This story makes a strong point and one that is not lost on any surgeon who has had a patient not do well and ultimately die after an operation. Particularly in prostate cancer this is a concern because of some prostate cancers being “low risk, slow-growing, die with it not of it type” kind of cancer. I.E why treat something with a shotgun when all you need is a slingshot.
Robotic surgery is still surgery and I suppose in the story below the “hernias” were attributable to the laparoscopic port sites which I would think unusual. All in all the author of the story and the coroner trace the heart condition back to the robotic prostatectomy.
Now everyone will go back and see if he had any antecedent heart conditions, what was his PSA, his Gleason’s score, the volume of the disease..i.e. ” Did this man really need to have the prostate removed in the first place.”
“Would this have happened if he’d had radiation?” Etc, etc.
When I mention the dirty little secret about surgeons, a little bit of it is about this. That is surgeons are “risk averse” as a rule. We don’t want to operate on anyone that is has a higher likelihood of have post operative problems . That is why we don’t operate on “all” newly diagnosed prostate cancer patients. I imagine about 35 -40% of the patients who are diagnosed ultimately have surgery. Some don’t want it, some are not candidates, and yes some are told by their urologist that despite their wanting surgery, the urologist thinks it better to do something “less risky.” Happens every week in my practice.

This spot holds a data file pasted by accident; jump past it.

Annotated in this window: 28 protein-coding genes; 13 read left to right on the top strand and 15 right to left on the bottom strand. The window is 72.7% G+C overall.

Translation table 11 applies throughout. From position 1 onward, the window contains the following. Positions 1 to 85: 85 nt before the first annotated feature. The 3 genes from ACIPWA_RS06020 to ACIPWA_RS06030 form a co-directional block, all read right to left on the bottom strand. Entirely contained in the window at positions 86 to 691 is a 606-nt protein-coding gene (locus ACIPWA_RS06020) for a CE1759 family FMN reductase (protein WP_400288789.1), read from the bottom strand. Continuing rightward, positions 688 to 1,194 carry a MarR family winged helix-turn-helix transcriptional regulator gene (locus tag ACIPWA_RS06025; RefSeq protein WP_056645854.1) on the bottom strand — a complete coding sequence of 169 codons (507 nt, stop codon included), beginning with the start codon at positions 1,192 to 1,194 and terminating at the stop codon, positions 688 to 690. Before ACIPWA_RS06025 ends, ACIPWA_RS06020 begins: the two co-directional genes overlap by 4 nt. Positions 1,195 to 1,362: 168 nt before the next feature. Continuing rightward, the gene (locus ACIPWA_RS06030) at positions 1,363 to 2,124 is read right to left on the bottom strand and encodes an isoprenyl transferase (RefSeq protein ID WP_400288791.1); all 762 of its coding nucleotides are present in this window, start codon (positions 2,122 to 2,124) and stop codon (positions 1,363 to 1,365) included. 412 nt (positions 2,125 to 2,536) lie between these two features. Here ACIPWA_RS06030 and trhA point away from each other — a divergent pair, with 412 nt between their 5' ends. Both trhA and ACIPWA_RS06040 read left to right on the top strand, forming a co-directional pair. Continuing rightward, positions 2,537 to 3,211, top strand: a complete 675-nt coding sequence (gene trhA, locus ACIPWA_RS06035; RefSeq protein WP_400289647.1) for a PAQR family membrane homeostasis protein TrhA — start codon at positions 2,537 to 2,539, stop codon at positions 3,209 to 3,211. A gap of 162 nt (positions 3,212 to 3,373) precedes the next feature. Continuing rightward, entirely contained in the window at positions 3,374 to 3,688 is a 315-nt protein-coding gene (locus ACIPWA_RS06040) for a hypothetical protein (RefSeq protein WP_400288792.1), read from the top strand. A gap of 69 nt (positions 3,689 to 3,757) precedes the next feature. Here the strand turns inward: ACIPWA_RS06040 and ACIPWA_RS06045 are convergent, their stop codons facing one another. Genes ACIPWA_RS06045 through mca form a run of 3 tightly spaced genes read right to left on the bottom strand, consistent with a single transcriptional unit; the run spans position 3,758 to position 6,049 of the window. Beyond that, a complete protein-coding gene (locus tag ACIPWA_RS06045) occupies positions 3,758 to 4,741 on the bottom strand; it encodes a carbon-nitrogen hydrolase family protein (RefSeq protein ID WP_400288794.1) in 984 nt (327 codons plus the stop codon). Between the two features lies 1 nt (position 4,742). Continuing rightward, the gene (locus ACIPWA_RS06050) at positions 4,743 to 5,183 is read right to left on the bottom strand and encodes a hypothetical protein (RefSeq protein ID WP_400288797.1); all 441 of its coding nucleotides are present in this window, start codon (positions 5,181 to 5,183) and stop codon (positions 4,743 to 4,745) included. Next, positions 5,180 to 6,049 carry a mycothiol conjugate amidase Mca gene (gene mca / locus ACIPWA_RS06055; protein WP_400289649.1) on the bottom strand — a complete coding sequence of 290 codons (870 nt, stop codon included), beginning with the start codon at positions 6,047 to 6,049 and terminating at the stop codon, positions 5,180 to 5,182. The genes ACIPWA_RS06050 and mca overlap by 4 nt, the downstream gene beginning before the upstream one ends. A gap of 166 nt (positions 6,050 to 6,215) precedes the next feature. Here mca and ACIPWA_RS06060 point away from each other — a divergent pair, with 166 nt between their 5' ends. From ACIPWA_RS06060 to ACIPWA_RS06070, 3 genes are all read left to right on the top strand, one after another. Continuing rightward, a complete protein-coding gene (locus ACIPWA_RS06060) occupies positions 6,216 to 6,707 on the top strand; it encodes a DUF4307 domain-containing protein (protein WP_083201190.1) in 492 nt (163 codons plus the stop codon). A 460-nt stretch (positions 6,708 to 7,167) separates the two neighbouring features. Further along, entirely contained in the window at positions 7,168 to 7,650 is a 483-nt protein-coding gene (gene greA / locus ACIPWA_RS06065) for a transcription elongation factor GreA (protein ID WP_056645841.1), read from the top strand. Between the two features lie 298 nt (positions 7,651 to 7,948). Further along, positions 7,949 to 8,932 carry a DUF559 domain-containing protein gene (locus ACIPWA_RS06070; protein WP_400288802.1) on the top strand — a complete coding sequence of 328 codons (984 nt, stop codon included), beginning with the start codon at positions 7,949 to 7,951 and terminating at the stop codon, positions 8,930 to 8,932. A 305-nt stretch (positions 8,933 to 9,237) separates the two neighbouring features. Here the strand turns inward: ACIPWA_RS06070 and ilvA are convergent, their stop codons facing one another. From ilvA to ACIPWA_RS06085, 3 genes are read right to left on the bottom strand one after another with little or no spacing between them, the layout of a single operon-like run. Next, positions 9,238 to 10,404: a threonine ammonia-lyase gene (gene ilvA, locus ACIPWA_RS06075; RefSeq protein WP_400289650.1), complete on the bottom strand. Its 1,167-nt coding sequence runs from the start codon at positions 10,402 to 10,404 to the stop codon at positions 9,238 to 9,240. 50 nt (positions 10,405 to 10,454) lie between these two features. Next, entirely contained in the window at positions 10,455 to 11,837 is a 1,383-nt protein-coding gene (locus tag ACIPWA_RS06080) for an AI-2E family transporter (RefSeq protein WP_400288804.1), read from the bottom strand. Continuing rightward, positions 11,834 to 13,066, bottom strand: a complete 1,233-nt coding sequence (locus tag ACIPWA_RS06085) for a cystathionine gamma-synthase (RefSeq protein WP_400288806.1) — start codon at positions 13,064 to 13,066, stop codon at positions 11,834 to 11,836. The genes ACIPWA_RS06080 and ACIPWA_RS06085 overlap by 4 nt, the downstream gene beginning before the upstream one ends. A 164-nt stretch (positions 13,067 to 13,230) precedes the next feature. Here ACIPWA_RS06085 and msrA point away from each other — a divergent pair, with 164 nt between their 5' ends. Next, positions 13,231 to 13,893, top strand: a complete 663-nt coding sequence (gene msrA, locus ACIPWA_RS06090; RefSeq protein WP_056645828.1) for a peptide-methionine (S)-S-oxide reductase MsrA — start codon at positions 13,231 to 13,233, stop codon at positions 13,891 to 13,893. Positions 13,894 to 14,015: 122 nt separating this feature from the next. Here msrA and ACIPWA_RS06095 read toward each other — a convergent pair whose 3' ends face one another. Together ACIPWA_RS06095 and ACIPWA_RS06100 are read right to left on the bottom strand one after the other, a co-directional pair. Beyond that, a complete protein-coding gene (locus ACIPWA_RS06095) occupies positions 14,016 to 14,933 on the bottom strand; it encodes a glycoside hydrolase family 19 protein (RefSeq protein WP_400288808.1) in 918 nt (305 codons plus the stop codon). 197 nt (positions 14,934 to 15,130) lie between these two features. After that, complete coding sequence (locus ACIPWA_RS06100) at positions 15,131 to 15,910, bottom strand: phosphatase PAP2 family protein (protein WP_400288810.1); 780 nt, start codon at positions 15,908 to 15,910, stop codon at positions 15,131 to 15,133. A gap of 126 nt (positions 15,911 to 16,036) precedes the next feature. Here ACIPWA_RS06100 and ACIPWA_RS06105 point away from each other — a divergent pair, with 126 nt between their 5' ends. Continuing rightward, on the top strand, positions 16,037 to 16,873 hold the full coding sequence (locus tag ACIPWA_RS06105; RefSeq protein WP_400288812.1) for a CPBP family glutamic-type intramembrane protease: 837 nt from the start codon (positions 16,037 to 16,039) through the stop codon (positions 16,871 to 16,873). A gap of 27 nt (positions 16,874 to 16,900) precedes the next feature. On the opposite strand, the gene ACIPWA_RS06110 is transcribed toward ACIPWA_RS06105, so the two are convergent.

The real deal here is that he had more hearth disease than he or his caregivers knew or that was clinically apparent. Maybe just bad luck….but what if someone, maybe a family member, a friend, or the patient himself pushed for something other than surgery. What if?
Stress of operations led to man’s death
June 07, 2011
A Woodley man diagnosed with prostate cancer died at home following complications after an operation, an inquest heard.
Peter Young, of Crockhamwell Road, was diagnosed with prostate cancer on November 18 last year, and chose to have robotic surgery to remove his prostate.
Following an operation at Royal Berkshire Hospital he suffered two hernias and underwent further operations to correct complications caused by the initial surgery, before he died at home on January 5.
At Mr Young’s inquest at Windsor Guildhall on Thursday, May 26, surgeon Adam Jones said: “I did think his operation went well. We didn’t see any trouble and it wasn’t an operation we were particularly worried about.”
The coroner heard Mr Young continued to feel unwell in the few days after his surgery on December 9 and suffered a hernia on his right side.
The 67-year-old underwent an operation to repair the hernia on December 12 and on December 14 he complained of chest pain.
An ECG showed another hernia on Mr Young’s left side and Mr Jones said it was “strange” to have suffered two.
A CT scan took place before the second hernia was treated and revealed further injuries Mr Young had suffered during his prostate operation.
Mr Jones said: “We were misled by the hernias. If we hadn’t seen a hernia on day three after the operation we possibly would have had a CT scan at that point to see what was going on.”
Mr Young was discharged from hospital on December 31 and died on January 5 from a cardiac arrhythmia.
Coroner Peter Bedford recorded a narrative verdict, saying “the stress of the operations contributed to his heart attack”.